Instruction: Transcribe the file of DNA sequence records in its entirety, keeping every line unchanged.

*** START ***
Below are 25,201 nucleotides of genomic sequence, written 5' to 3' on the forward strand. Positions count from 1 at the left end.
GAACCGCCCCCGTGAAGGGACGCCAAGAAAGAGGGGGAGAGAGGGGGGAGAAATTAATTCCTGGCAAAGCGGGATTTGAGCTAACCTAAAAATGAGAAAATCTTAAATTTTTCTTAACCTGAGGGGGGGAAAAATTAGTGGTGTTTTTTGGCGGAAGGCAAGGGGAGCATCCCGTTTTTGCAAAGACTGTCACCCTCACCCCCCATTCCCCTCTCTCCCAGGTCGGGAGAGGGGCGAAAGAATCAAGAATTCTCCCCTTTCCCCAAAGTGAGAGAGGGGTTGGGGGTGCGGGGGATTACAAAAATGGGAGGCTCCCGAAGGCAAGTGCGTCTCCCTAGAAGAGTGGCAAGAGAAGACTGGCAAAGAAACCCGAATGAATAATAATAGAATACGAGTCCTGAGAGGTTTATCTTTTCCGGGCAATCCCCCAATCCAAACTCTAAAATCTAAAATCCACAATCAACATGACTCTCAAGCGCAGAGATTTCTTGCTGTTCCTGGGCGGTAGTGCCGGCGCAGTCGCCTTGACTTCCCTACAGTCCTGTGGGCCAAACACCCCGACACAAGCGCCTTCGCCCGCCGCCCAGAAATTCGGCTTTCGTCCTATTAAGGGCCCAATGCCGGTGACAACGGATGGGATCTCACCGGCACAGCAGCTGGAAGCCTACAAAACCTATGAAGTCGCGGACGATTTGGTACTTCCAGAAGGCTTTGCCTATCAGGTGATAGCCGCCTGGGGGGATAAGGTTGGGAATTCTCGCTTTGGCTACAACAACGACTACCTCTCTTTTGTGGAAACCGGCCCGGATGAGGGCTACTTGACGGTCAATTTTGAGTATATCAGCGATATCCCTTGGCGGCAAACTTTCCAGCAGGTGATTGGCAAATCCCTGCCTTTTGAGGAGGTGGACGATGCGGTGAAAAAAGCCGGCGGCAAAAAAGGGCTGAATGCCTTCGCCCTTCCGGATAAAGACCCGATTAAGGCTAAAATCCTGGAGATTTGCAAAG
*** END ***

Below are 25,201 nucleotides of genomic sequence, written 5' to 3' on the forward strand. Positions count from 1 at the left end.
GAACCGCCCCCGTGAAGGGACGCCAAGAAAGAGGGGGAGAGAGGGGGGAGAAATTAATTCCTGGCAAAGCGGGATTTGAGCTAACCTAAAAATGAGAAAATCTTAAATTTTTCTTAACCTGAGGGGGGGAAAAATTAGTGGTGTTTTTTGGCGGAAGGCAAGGGGAGCATCCCGTTTTTGCAAAGACTGTCACCCTCACCCCCCATTCCCCTCTCTCCCAGGTCGGGAGAGGGGCGAAAGAATCAAGAATTCTCCCCTTTCCCCAAAGTGAGAGAGGGGTTGGGGGTGCGGGGGATTACAAAAATGGGAGGCTCCCGAAGGCAAGTGCGTCTCCCTAGAAGAGTGGCAAGAGAAGACTGGCAAAGAAACCCGAATGAATAATAATAGAATACGAGTCCTGAGAGGTTTATCTTTTCCGGGCAATCCCCCAATCCAAACTCTAAAATCTAAAATCCACAATCAACATGACTCTCAAGCGCAGAGATTTCTTGCTGTTCCTGGGCGGTAGTGCCGGCGCAGTCGCCTTGACTTCCCTACAGTCCTGTGGGCCAAACACCCCGACACAAGCGCCTTCGCCCGCCGCCCAGAAATTCGGCTTTCGTCCTATTAAGGGCCCAATGCCGGTGACAACGGATGGGATCTCACCGGCACAGCAGCTGGAAGCCTACAAAACCTATGAAGTCGCGGACGATTTGGTACTTCCAGAAGGCTTTGCCTATCAGGTGATAGCCGCCTGGGGGGATAAGGTTGGGAATTCTCGCTTTGGCTACAACAACGACTACCTCTCTTTTGTGGAAACCGGCCCGGATGAGGGCTACTTGACGGTCAATTTTGAGTATATCAGCGATATCCCTTGGCGGCAAACTTTCCAGCAGGTGATTGGCAAATCCCTGCCTTTTGAGGAGGTGGACGATGCGGTGAAAAAAGCCGGCGGCAAAAAAGGGCTGAATGCCTTCGCCCTTCCGGATAAAGACCCGATTAAGGCTAAAATCCTGGAGATTTGCAAAG